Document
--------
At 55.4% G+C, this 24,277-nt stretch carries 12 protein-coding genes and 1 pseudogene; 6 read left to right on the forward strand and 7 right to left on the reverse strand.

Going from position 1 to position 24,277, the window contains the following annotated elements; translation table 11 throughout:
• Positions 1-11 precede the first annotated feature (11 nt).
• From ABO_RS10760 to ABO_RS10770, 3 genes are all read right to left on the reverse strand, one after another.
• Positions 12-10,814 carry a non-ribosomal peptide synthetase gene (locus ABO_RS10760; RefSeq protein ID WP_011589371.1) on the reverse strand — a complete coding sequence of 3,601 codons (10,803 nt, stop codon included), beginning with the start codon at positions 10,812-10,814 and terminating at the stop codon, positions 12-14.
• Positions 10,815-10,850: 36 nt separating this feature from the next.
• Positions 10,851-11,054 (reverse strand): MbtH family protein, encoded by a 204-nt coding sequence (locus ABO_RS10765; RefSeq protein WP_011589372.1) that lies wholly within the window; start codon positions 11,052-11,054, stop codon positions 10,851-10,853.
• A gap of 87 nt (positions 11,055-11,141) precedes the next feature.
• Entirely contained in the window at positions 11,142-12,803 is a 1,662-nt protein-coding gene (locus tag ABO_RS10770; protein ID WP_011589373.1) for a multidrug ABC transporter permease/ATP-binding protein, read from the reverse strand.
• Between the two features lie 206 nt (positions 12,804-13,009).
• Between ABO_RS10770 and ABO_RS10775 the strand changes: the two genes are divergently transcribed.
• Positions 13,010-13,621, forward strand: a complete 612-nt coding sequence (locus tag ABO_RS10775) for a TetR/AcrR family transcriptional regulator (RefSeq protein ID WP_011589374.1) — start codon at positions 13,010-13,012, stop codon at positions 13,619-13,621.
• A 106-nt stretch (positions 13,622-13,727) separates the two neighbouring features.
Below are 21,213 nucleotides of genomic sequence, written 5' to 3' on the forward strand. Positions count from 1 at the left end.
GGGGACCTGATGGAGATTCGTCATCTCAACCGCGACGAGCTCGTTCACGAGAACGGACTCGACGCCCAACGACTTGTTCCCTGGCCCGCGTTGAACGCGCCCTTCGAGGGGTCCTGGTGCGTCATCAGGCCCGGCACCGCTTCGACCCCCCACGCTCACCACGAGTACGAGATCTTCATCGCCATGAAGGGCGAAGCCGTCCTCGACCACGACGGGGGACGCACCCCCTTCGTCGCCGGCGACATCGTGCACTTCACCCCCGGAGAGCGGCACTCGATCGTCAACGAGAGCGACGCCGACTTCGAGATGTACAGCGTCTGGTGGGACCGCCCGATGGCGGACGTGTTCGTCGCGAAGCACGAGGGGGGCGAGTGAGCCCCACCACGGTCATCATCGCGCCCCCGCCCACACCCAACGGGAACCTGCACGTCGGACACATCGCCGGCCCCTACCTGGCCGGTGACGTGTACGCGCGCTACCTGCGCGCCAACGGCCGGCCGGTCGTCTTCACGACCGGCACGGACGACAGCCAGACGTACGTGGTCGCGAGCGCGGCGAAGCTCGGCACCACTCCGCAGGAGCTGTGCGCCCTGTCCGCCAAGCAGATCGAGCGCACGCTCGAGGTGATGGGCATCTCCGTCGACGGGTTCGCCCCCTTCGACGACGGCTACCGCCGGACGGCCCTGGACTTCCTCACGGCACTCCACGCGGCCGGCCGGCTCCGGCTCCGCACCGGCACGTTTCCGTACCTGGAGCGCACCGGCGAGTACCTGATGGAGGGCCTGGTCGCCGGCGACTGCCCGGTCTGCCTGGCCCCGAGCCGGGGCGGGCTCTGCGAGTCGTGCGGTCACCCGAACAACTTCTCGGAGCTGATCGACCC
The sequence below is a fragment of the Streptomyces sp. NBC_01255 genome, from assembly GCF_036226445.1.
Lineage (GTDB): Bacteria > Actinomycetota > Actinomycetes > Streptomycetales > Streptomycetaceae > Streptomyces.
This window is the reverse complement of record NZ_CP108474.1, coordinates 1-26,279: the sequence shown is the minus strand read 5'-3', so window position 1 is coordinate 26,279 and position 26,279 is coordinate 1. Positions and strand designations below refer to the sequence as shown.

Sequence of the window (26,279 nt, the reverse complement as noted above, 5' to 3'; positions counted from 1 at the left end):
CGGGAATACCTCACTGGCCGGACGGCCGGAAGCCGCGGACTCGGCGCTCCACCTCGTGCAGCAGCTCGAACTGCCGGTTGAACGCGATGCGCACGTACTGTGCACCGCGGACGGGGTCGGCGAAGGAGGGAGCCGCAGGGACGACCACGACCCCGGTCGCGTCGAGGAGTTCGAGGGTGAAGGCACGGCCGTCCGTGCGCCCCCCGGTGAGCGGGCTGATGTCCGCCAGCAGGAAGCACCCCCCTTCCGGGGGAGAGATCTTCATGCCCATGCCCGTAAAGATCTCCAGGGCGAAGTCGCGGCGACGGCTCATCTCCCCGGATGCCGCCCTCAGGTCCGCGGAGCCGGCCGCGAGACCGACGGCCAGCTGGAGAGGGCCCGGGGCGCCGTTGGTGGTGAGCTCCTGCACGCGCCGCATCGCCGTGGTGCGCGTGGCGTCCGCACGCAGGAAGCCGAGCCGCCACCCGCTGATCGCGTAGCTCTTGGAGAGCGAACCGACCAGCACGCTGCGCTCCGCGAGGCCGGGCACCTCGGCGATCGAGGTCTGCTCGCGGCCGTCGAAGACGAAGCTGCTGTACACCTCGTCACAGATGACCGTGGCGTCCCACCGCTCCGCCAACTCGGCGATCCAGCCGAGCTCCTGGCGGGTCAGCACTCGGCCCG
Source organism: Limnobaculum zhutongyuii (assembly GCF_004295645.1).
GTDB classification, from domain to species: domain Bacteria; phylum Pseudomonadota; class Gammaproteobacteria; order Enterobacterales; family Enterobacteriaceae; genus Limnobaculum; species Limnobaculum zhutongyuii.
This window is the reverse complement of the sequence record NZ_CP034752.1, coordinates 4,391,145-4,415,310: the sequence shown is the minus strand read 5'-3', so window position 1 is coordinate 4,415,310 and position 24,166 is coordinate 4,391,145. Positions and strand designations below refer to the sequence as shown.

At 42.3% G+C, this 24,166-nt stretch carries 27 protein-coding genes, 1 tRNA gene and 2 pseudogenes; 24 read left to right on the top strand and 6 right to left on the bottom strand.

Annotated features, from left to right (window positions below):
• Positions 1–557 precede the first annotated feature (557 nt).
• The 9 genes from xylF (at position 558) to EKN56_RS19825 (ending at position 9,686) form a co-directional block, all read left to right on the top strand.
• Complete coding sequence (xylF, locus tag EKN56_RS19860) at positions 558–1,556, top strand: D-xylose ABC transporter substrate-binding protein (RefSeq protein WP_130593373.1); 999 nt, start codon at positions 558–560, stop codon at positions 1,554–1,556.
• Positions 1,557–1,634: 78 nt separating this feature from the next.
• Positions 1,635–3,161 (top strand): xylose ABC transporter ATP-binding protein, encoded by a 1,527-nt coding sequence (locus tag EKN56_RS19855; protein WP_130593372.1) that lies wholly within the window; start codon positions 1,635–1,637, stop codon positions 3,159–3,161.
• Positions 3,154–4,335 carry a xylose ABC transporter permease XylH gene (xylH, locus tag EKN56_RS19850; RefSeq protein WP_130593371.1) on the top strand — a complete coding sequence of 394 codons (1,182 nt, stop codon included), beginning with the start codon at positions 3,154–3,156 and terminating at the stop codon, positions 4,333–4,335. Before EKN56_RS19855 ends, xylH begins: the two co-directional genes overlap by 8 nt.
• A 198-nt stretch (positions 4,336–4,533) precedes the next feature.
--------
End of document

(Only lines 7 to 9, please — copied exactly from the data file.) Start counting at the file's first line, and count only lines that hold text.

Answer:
• Positions 10,851-11,054 (reverse strand): MbtH family protein, encoded by a 204-nt coding sequence (locus ABO_RS10765; RefSeq protein WP_011589372.1) that lies wholly within the window; start codon positions 11,052-11,054, stop codon positions 10,851-10,853.
• A gap of 87 nt (positions 11,055-11,141) precedes the next feature.
• Entirely contained in the window at positions 11,142-12,803 is a 1,662-nt protein-coding gene (locus tag ABO_RS10770; protein ID WP_011589373.1) for a multidrug ABC transporter permease/ATP-binding protein, read from the reverse strand.